"We all we got!"

Stephen and Granny

Our Granny

From the time I was a little girl, my mother empowered me to have a strong sense of self-worth.

"We all bleed red blood, La-Shawn, even though circumstances are different and people come from different backgrounds. Always remember: you're special. There's nobody better than you - we're all made equal."

That's how I grew up. It didn't matter if you had a lot of money or not; we were all the same. That's something that's always stuck with me.

Once I had my own family, my mother's legacy became theirs. My mother lived in a high-rise complex directly across the street from my three sons and me. Granny helped raise them and my niece and nephew. She loved each of her grandchildren individually - they all felt they could go to Granny, and she would give them her undivided attention.

Granny was the epitome of unconditional love, an excellent comforter, and an encourager. You could talk to her about anything. "We all we got!" she'd say. "Don't let anyone come between you cause we're all we have in the end."

She didn't just say it. She lived it fully. That's how it was with her and Stephen.

"We all bleed red blood. We're all made equal."

"We all bleed red blood. We're all made equal."

"I won't get to see Stephen graduate, and I won't see you all anymore."

Stephen is my middle child - the one who always seemed to be in trouble. From the first day of Head Start at age three until he was seventeen years old and in the eleventh grade, Granny was there for Stephen.

It wasn't easy. There was a constant parade of conferences and meetings at the school, and Granny was at every single one of them. She was the mediator - the in-between person to calm everyone down and straighten out the situation. She had that peacefulness about her, a calm presence that made you feel like everything would be alright.

Stephen formed an extraordinary bond with Granny. She was the only person he would tell every deep dark secret to. Granny stood by his side and supported him. She pulled him through all the hard times. That's why it was so painful for him when she passed.

Granny's last words before she was intubated were her three fears about crossing over.

"I'm going to miss you all," she said. "I won't get to see Stephen graduate, and I won't see you all anymore."

Stephen was HER Stephen. He was her baby, the one she was there for every step of the way, and she was so sad she wouldn't get to see him walk across that stage and graduate.

Granny went home on May 23, 2015. Stephen graduated a year later.

"I won't get to see Stephen graduate, and I won't see you all anymore."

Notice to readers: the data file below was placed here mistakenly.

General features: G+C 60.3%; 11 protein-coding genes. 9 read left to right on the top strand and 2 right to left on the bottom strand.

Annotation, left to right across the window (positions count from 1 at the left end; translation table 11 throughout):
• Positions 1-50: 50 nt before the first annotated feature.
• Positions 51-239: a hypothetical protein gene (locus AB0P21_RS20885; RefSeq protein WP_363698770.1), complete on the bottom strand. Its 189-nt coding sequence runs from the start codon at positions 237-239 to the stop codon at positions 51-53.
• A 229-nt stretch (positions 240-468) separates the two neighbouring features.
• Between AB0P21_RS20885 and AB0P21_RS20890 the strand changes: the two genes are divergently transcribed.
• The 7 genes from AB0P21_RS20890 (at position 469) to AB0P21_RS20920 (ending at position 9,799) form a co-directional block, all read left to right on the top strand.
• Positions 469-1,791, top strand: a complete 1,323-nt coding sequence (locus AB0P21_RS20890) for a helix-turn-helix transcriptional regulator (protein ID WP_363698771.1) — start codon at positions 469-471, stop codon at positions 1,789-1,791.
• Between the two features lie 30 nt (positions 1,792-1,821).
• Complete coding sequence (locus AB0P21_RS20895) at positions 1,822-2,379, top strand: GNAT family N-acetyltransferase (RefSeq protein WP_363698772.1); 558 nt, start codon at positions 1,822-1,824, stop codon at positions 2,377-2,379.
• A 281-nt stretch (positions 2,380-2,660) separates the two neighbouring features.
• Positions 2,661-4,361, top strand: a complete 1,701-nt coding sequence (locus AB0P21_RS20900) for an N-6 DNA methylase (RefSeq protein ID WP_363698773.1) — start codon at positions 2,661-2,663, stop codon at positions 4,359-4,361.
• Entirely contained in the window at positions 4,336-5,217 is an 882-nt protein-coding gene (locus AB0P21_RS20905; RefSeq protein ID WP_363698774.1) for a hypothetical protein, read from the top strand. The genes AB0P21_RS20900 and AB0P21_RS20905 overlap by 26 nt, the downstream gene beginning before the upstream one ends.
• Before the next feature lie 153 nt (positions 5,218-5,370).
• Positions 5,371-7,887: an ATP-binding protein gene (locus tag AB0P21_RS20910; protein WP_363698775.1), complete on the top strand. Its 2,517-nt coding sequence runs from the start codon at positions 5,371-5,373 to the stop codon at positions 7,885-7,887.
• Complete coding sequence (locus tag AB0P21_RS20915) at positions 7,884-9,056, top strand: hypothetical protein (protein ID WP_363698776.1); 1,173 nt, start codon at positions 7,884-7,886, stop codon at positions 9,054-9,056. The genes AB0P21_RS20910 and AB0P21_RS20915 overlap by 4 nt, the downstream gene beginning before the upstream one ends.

While taking his graduation photos, the photographer told Stephen to pose. He didn't know how to; that's not something we usually do, so the photographer said, "just extend your cap out like you're trying to place it on someone's head." That picture matched perfectly with a photo of my mother sitting in a wheelchair.

I wanted to surprise Stephen with something special and finally create the moment they both always wanted. I had both images merged in a painting to make it look like they took that picture together. The way she was sitting and Stephen was holding the cap over her, it was like she was there. It made me cry, seeing them like that.

She wanted to be at his graduation, and it hurt her so much that she wasn't going to physically be able to be a part of that, only spiritually. Bringing her dream to reality represents everything they missed together. This moment we captured is more than a graduation memory. It's Stephen saying, "Here, Granny, take this. It's yours because I couldn't have graduated without you."

Stephen is now a dad to a beautiful little girl. He is raising her as Granny raised him, instilling the same ideals he received from his grandmother in his daughter.

The other day, Stephen said, "Mommy, I know Granny's gone, and it hurts, but I have everything she gave me - she gave me everything I need to move forward."

"I know Granny's gone, but I have everything she gave me - she gave me everything I need to move forward."

"I know Granny's gone, but I have everything she gave me - she gave me everything I need to move forward."

Gracie Bell Beasley was born June 22, 1939, in a little town in McDowell County named Fairday. She was an only child. She moved to NY after graduating high school, where she met her husband, Thornton Beasley. They were married on October 28, 1961, and had two children, Cheryl Beasley and Alicea Beasley.

Gracie Bell was a devoted Wife, Mother, and Grandmother affectionately known as Granny to five grandchildren before her passing on May 23, 2015. Her grandchildren are Aaron, Tia, Stephen, Micah, and Michael. Newly added to the list after her passing is her Great Granddaughter Gracie, great-granddaughter Sophia and Granddaughter Jael. Even though the newest three didn’t get to meet her, they know who “Granny” is. Granny had a special bond with all her grandchildren, each in their own way. She would have loved the extensions that came after her passing. But she had a special relationship with Stephen, her third grandchild. Granny is truly missed in so many ways by all of us who remain.